The collection is arranged as 11 series. Series 1: Biographical Material, 1902-1983 (Box 1, 13; 0.7 linear feet) Series 2: Correspondence, circa 1916-1983 (Box 1-3; 1.7 linear feet) Series 3: Writings and Notes, 1940-1970s (Box 3; 0.2 linear feet) Series 4: Interviews and Interview Transcripts, 1955-1982 (Box 3; 0.2 linear feet) Series 5: Organizational Records, 1970s-1983 (Box 3; 0.1 linear feet) Series 6: Personal Business Records, 1948-1983 (Box 3-4; 0.8 linear feet) Series 7: Printed Material, 1930s-1980s (Box 4-6, 13; 1.7 linear feet) Series 8: Scrapbooks, 1941-1982 (Box 6, 9-10; 1.0 linear feet) Series 9: Sketchbooks, 1940-1960s (Box 6-7, 11; 1.2 linear feet) Series 10: Artwork, circa 1944-1979 (Box 7, 13-15; 0.6 linear feet) Series 11: Photographs, 1890s-1981 (Box 7-8, 12; 0.9 linear feet)
Access Note / Rights:
Use of original papers requires an appointment. Use of archival audiovisual recordings with no duplicate access copy requires advanced notice.
The papers of Portland, Oregon painter, printmaker, and educator Louis Bunce (1907-1983) measure 9.1 linear feet and date from the 1890s to 1983. Found are biographical materials, correspondence, writings and notes, interviews and interview transcripts, organizational records, personal business records, printed materials, nine scrapbooks, eighteen sketchbooks, artwork, and photographs. A few audiovisual recordings are scattered throughout series.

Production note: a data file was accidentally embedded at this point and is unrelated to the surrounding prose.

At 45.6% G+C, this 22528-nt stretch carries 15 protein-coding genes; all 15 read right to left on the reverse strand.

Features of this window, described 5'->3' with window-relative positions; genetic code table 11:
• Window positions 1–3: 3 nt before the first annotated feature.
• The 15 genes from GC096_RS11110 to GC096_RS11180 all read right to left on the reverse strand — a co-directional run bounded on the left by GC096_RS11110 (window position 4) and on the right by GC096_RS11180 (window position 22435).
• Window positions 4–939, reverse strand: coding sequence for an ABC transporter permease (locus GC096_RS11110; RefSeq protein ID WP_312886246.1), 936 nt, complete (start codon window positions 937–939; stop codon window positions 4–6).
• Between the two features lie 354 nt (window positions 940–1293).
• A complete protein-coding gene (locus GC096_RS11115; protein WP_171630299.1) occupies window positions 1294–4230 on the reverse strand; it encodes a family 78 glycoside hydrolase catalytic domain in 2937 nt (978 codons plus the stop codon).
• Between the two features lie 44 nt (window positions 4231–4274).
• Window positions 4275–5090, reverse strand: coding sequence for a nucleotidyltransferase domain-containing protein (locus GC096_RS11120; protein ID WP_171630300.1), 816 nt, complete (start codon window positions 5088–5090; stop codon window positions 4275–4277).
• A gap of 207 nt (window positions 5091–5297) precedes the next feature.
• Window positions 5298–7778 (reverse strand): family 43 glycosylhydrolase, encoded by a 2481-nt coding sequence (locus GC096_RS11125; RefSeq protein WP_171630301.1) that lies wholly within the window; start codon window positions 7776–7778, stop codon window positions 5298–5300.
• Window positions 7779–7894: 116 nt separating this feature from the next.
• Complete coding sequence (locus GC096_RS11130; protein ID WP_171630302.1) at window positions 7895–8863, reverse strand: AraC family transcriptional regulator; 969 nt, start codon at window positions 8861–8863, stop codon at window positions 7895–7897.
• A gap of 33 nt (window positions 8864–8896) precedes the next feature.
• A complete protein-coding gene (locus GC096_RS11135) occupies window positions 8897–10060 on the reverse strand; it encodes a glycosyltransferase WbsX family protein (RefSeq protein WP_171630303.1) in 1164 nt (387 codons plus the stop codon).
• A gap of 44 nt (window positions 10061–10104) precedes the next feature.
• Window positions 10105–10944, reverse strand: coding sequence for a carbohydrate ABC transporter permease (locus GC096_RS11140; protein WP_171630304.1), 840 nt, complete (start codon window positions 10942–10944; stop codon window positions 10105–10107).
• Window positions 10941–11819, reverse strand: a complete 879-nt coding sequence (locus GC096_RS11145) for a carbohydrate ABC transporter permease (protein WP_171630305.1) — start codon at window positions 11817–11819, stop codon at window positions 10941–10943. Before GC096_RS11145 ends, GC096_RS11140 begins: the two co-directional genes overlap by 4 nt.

Louis Bunce papers, 1890s-1983. Archives of American Art, Smithsonian Institution.
Portions of this collection, including Jackson Pollock letters, catalog, and announcement, are available on 35 mm microfilm reel 3999 at the Archives of American Art offices and through interlibrary loan. Researchers should note that the arrangement of the material described in the container inventory does not reflect the arrangement of the collection on microfilm.
Funding for the processing of this collection was provided by the Smithsonian Institution Collections Care and Preservation Fund
The Louis Bunce papers are owned by the Archives of American Art, Smithsonian Institution. Literary rights as possessed by the donor have been dedicated to public use for research, study, and scholarship. The collection is subject to all copyright laws.
Also in the Archives of American Art are two oral history interviews with Bunce, one conducted on October 29, 1965 by Dorothy Bestor and a second conducted on December 3-13, 1982 by Rachel Rosenfield, for the Archives of American Art's Northwest Oral History Project
Louis Bunce (1907-1983) was a painter, printmaker, and educator active in Portland, Oregon. His modernist style influenced many artists in the Pacific Northwest.
Collection is in English.
The Louis Bunce papers were donated by the artist's son, Jon Bunce in 1984.
Archives of American Art, Smithsonian Institution, 750 9th St. NW, Washington, D.C. 20001